Obama Wouldn’t Let His Son Play in the NFL

by Greg Pollowitz

Here is an excerpt from the president’s interview with David Remnick of The New Yorker:

Obama spent his flight time in the private quarters in the nose of the plane, in his office compartment, or in a conference room. At one point on the trip from Andrews Air Force Base to Seattle, I was invited up front for a conversation. Obama was sitting at his desk watching the Miami Dolphins–Carolina Panthers game. Slender as a switch, he wore a white shirt and dark slacks; a flight jacket was slung over his high-backed leather chair. As we talked, mainly about the Middle East, his eyes wandered to the game. Reports of multiple concussions and retired players with early-onset dementia had been in the news all year, and so, before I left, I asked if he didn’t feel at all ambivalent about following the sport. He didn’t.

“I would not let my son play pro football,” he conceded. “But, I mean, you wrote a lot about boxing, right? We’re sort of in the same realm.”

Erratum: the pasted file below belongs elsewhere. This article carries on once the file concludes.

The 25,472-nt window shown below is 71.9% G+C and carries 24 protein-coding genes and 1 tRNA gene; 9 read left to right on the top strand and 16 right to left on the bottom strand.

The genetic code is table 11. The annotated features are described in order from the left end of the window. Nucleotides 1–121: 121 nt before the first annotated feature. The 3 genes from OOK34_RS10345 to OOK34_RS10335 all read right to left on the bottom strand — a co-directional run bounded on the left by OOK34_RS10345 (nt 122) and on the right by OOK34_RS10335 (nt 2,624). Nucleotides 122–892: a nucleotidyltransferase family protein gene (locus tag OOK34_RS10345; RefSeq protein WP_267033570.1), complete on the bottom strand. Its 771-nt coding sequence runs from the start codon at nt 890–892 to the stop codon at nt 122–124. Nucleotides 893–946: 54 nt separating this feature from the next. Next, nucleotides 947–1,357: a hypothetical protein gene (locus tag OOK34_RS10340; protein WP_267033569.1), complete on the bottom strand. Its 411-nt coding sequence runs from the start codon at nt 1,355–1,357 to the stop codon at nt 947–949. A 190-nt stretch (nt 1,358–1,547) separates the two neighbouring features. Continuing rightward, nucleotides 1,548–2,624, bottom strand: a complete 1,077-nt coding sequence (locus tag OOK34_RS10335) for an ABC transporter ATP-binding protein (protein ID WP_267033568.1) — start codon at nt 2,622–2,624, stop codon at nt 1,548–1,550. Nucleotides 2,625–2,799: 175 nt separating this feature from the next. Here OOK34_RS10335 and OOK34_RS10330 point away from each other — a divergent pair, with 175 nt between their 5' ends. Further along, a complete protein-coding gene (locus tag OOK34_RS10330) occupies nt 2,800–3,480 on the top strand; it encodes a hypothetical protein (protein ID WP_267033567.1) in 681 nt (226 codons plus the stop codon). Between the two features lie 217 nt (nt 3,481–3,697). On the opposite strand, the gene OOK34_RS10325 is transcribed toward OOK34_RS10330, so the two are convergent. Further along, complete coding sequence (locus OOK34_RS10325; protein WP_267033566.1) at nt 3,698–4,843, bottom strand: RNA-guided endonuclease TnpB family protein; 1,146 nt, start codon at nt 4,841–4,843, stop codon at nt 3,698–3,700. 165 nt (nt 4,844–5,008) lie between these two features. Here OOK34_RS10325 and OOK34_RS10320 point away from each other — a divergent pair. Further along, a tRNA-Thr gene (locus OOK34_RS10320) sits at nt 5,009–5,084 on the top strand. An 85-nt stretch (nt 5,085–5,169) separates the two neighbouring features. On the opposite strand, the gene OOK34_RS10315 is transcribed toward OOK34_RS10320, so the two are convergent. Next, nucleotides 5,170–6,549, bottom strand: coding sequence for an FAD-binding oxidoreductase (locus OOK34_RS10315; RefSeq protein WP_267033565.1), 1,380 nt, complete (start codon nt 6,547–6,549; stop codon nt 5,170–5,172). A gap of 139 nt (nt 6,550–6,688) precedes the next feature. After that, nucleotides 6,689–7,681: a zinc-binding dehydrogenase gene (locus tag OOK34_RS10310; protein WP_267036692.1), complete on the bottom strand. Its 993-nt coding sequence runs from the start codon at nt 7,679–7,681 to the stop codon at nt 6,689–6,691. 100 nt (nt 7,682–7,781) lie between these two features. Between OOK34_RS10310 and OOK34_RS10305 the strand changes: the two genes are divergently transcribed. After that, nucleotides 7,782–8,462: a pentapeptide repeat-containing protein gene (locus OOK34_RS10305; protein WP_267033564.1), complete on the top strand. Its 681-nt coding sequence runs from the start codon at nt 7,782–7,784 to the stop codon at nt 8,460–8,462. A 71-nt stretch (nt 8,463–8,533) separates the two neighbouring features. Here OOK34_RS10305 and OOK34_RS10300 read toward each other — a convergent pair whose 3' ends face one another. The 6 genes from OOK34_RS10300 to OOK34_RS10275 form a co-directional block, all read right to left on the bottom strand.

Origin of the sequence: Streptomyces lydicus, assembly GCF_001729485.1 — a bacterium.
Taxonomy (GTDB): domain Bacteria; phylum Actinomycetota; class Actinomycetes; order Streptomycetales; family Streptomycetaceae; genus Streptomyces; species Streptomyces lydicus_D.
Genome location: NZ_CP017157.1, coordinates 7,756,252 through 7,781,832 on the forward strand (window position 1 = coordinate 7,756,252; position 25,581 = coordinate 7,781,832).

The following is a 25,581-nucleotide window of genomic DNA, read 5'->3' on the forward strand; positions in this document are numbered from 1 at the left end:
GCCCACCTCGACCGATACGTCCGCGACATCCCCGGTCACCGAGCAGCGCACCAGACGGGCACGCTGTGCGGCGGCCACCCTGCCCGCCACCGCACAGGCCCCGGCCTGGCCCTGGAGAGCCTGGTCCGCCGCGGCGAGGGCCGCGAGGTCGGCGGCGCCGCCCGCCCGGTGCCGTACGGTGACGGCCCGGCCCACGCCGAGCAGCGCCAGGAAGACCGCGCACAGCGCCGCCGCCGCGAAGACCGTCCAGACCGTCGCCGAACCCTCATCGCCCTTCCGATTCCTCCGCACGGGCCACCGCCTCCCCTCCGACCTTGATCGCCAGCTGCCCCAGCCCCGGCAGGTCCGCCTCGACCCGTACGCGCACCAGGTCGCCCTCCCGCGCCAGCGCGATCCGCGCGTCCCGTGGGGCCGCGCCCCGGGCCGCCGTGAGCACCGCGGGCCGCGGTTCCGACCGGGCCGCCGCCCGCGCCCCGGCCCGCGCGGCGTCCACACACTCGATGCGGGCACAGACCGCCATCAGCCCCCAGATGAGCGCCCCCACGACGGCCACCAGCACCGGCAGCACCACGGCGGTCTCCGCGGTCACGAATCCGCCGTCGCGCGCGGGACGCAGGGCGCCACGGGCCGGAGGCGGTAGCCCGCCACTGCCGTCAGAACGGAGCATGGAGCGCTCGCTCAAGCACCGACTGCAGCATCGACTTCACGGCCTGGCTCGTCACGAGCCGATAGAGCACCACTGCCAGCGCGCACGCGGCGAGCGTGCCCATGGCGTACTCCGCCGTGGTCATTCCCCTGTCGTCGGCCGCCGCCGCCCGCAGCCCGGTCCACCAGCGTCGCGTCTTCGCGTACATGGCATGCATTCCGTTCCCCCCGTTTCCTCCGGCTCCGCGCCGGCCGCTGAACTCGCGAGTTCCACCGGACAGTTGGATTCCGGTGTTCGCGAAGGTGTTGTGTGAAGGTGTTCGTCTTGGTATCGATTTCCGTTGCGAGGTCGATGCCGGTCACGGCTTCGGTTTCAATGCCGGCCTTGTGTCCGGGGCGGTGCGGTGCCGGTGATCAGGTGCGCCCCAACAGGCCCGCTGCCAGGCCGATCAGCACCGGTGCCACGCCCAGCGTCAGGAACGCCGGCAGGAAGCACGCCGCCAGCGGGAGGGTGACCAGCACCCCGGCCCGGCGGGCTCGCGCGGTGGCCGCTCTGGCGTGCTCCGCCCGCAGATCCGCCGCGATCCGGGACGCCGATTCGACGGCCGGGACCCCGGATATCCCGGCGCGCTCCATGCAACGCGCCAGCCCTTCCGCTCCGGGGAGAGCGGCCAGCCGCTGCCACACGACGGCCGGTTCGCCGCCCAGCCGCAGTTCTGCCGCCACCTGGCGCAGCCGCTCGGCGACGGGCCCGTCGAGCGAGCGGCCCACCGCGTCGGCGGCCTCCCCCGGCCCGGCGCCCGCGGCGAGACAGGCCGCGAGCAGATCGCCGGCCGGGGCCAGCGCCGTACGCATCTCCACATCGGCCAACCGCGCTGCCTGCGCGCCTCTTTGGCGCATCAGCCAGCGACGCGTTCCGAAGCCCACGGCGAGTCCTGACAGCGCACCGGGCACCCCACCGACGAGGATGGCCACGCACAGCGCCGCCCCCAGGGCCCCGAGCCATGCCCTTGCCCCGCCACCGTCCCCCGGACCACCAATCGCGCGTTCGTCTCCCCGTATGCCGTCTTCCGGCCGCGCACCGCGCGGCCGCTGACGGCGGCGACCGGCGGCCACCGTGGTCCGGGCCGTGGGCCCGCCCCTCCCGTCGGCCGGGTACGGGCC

The Miami defense was taking on a Keystone Kops quality, and Obama, who had lost hope on a Bears contest, was starting to lose interest in the Dolphins. “At this point, there’s a little bit of caveat emptor,” he went on. “These guys, they know what they’re doing. They know what they’re buying into. It is no longer a secret. It’s sort of the feeling I have about smokers, you know?”

Obama chewed furtively on a piece of Nicorette. His carriage and the cadence of his conversation are usually so measured that I was thrown by the lingering habit, the trace of indiscipline. “I’m not a purist,” he said.

In summary, the president believes the reports that football is dangerous, to the point where he wouldn’t let his son play, but he loves watching the sport because those big lugs on the field know what they’re getting into. 

Anyway, the chances of a high school football player reaching the NFL are about 215 out of 100,000, or 0.2%. If there’s a concussion issue in football, it’s at the high school and college level. By the time players reach the NFL, I’m in the camp that thinks any damage from concussions has already occurred before a player ever plays a down in the NFL.

Exit question: If the president thinks the NFL is too dangerous for his fictitious son, what about the military? 

Right Field

Brief chronicles of our sporting times.